Last week, Tim Wu challenged me to another, longer debate about the future of the Web. His new book, The Master Switch, argues that every time there is a major communications innovation, a handful of big companies find a way to close it off, keeping the future spoils for themselves. That hurts incremental innovation and ultimately hurts consumer choice in the name of convenience and low-prices. His book is about all the ways the Web is no different from, say, radio and the telegraph and old Hollywood studios.
I’ve argued the Web is different because of technological reasons, community reasons, and capitalization reasons. Because of the way startups are financed this time around, there is more money on the side of the Web staying open than there is in closing it.
My evidence is simply how things have gone so far: Most of the early Web giants like eBay, Yahoo and AOL have struggled at the hands of well-funded upstarts. The fact that in just a few years Facebook has racked up one of the largest valuations of a Web company in the world and even younger Groupon just turned down billions from Google proves the Web is nowhere close to being locked up by the incumbents.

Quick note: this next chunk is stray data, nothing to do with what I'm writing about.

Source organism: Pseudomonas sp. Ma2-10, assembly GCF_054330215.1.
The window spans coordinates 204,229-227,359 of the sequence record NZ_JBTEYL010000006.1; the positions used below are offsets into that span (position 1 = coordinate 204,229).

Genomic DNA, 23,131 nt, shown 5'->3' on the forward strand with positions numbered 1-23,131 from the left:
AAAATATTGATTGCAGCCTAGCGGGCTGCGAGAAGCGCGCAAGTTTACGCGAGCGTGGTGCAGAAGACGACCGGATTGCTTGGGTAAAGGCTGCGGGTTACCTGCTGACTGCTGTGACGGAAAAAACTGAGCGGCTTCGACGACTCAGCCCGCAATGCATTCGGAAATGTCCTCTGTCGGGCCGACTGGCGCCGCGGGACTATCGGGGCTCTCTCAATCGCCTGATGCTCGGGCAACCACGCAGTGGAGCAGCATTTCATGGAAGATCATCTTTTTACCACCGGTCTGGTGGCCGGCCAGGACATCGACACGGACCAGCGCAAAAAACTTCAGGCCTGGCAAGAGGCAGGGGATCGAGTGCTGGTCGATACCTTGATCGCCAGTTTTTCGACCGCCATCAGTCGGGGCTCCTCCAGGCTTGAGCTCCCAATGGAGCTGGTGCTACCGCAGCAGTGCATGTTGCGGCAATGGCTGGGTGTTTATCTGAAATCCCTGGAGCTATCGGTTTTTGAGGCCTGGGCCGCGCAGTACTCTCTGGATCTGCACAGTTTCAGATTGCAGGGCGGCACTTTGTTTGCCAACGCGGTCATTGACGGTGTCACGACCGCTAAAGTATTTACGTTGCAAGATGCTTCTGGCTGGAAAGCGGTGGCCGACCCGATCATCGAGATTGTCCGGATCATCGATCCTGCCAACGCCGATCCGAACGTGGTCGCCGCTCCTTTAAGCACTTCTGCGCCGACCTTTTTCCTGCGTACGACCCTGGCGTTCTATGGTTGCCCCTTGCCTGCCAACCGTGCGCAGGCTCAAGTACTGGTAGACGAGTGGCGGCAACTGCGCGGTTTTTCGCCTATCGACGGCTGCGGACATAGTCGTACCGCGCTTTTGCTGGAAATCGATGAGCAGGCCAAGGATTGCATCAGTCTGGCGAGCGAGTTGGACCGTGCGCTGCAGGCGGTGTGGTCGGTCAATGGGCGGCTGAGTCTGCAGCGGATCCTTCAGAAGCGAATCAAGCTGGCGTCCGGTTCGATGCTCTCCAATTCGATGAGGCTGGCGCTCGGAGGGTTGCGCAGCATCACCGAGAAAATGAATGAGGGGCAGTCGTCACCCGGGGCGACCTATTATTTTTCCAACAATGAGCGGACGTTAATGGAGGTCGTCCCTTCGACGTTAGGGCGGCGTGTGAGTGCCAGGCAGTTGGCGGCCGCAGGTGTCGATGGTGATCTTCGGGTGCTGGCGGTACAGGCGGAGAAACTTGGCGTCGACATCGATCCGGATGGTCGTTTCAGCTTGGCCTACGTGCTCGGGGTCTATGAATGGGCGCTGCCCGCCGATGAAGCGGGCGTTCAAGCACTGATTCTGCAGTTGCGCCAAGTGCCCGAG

In this longer debate on bloggingheads.tv, Wu raises a few good counter arguments that concern him about the industry’s future. And they hit home because they are two things I worry about too: Silicon Valley’s increasing reliance on acquisitions for exits and apps running on top of platforms like the iPhone and Facebook for distribution. We also talk about the distinction between the computer Web and the mobile Web when it comes to openness.
The whole debate is below.